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Hoffmann, R. A wiki for the life sciences where authorship matters. Nature Genetics (2008)

Tryptophan recycling is responsible for the interferon-gamma resistance of Chlamydia psittaci GPIC in indoleamine dioxygenase-expressing host cells.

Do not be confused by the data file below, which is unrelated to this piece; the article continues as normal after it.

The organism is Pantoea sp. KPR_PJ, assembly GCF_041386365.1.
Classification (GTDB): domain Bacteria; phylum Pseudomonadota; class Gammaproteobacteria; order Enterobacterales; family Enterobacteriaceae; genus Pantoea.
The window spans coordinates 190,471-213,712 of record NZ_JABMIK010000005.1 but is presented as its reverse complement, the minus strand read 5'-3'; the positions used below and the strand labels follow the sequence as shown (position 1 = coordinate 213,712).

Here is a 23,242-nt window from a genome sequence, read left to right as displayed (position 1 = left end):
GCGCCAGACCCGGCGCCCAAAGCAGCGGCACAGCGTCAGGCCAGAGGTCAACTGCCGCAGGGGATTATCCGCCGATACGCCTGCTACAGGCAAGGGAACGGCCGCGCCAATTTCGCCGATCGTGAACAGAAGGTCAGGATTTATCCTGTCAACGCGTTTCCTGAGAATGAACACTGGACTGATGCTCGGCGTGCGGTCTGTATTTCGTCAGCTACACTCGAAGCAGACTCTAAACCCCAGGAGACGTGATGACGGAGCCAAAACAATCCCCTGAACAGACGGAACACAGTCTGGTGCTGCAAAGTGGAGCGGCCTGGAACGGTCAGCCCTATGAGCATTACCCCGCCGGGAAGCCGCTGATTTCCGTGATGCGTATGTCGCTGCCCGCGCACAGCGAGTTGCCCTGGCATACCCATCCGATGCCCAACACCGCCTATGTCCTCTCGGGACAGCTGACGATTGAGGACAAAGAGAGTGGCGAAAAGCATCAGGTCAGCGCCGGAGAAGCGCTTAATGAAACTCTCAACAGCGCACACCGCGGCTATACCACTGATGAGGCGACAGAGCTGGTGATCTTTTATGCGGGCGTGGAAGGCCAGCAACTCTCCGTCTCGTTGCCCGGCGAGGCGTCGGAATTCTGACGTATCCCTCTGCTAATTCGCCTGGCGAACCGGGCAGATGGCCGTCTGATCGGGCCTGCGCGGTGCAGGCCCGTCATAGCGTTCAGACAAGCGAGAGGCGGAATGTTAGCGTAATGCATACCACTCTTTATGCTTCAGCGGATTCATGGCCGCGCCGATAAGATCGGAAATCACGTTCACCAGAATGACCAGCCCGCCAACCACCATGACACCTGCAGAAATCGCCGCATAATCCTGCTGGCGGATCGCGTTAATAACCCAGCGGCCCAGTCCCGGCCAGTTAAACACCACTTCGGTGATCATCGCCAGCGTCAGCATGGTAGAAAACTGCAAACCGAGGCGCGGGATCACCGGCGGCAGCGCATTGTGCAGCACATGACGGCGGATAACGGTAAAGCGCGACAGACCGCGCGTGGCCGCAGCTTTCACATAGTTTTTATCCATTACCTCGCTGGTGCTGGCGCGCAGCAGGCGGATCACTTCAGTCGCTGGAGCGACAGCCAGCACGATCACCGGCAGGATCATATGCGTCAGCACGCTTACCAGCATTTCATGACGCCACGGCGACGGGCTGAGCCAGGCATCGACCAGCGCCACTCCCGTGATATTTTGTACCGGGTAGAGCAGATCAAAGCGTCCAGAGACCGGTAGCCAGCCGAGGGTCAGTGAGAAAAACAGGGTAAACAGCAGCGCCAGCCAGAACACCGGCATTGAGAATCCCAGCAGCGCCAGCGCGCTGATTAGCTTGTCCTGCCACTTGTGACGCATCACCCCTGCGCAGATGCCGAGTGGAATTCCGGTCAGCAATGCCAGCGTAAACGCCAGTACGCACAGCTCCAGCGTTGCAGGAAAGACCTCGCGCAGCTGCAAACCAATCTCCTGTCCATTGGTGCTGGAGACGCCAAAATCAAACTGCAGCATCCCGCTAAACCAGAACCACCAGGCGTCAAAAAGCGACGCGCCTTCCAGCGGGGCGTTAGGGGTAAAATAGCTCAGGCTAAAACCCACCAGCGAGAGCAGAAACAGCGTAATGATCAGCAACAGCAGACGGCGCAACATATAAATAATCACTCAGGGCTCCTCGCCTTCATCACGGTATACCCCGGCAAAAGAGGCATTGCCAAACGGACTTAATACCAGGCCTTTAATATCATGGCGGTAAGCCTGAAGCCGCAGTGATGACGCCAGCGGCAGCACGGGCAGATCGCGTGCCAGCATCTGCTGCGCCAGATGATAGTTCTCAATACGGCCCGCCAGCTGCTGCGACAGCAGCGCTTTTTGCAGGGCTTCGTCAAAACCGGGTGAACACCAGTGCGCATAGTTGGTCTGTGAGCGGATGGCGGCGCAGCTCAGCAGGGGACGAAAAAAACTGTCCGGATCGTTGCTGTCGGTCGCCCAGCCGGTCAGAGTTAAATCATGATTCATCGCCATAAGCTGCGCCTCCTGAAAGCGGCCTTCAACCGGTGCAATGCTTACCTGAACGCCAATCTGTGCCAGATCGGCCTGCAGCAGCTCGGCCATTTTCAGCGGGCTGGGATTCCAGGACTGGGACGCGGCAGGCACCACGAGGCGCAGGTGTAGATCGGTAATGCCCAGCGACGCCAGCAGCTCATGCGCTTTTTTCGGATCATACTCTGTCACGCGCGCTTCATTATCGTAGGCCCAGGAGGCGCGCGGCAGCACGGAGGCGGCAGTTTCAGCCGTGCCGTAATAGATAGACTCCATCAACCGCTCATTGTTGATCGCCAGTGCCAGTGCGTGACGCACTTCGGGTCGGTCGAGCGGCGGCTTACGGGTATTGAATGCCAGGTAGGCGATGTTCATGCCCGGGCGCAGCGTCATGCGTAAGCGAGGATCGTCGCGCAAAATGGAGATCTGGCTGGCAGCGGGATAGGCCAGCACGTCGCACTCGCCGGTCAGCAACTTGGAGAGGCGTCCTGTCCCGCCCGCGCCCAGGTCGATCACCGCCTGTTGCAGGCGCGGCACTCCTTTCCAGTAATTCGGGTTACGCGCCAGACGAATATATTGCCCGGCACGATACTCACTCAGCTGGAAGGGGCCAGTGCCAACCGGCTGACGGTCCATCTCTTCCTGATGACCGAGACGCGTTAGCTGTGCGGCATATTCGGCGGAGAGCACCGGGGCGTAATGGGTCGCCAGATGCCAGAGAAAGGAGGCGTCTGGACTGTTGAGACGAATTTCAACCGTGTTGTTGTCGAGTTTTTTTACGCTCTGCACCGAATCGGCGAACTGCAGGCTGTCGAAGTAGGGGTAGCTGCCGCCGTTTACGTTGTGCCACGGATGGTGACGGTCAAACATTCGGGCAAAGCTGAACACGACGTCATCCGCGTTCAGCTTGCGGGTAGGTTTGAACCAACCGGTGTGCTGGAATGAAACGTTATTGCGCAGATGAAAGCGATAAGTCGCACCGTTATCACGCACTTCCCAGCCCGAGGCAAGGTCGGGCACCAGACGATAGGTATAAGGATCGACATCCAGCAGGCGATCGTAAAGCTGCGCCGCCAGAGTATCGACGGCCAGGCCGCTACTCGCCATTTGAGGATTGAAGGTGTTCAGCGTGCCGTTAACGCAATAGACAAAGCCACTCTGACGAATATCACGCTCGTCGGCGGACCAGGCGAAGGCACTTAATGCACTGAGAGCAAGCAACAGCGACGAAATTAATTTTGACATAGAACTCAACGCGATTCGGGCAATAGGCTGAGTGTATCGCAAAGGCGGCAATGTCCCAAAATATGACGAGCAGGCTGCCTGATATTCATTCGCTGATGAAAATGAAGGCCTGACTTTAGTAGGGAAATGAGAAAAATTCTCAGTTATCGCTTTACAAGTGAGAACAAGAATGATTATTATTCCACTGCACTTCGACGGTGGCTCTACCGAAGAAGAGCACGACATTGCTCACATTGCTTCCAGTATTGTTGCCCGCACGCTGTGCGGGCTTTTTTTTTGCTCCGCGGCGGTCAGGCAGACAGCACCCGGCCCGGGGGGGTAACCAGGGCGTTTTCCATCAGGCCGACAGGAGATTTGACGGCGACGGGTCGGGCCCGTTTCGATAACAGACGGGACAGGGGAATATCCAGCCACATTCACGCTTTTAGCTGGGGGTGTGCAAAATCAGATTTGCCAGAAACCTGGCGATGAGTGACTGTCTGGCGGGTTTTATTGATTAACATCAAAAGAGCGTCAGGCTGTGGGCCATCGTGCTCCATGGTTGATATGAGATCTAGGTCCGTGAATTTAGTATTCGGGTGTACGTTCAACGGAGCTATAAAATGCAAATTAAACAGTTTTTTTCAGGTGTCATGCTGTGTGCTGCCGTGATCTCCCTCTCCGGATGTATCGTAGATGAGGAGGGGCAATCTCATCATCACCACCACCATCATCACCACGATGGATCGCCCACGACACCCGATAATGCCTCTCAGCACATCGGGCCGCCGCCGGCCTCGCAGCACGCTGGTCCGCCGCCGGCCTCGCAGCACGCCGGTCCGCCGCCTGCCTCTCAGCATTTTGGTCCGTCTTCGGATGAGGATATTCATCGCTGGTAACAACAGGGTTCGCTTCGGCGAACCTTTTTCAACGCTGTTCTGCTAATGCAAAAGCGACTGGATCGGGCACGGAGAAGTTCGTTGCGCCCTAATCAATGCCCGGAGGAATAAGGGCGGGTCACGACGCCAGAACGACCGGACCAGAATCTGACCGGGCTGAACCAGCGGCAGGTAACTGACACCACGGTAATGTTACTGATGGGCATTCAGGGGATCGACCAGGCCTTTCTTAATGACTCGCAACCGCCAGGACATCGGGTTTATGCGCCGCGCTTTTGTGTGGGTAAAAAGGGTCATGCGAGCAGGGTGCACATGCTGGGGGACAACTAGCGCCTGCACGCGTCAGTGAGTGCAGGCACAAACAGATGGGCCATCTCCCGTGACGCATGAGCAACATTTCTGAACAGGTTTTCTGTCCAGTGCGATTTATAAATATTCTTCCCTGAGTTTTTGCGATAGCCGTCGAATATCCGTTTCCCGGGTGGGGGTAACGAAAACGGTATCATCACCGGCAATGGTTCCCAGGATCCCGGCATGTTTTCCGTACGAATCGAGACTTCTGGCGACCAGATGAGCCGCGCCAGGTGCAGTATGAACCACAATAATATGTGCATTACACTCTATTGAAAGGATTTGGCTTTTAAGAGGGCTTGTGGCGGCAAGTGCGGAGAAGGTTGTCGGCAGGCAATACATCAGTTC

Comparative genomics indicates that vast differences in Chlamydia sp. host range and disease characteristics can be traced back to subtle variations in gene content within a region of the chromosome termed the plasticity zone. Genes required for tryptophan biosynthesis are located in the plasticity zone; however, the complement of genes encoded varies depending on the chlamydial species examined. Of the sequenced chlamydia genomes, Chlamydia psittaci GPIC contains the most complete tryptophan biosynthesis operon, encoding trpRDCFBA. Immediately downstream of the trp operon are genes encoding kynureninase and ribose phosphate pyrophosphokinase. Here, we show that, in GPIC, these genes are transcribed as a single transcript, the expression of which is regulated by tryptophan. Complementation analyses, using various mutant Escherichia coli isolates, indicate that the tryptophan biosynthesis, kynureninase and ribose phosphate pyrophosphokinase gene products are functional. Furthermore, growth of C. psittaci GPIC in HeLa cells, cultured in tryptophan-free medium, could be rescued by the addition of anthranilate, kynurenine or indole. In total, our results indicate that this complement of genes enables GPIC to recycle tryptophan and thus accounts for the interferon-gamma resistant phenotype displayed in indoleamine-2,3-dioxygenase-expressing host cells.[1]


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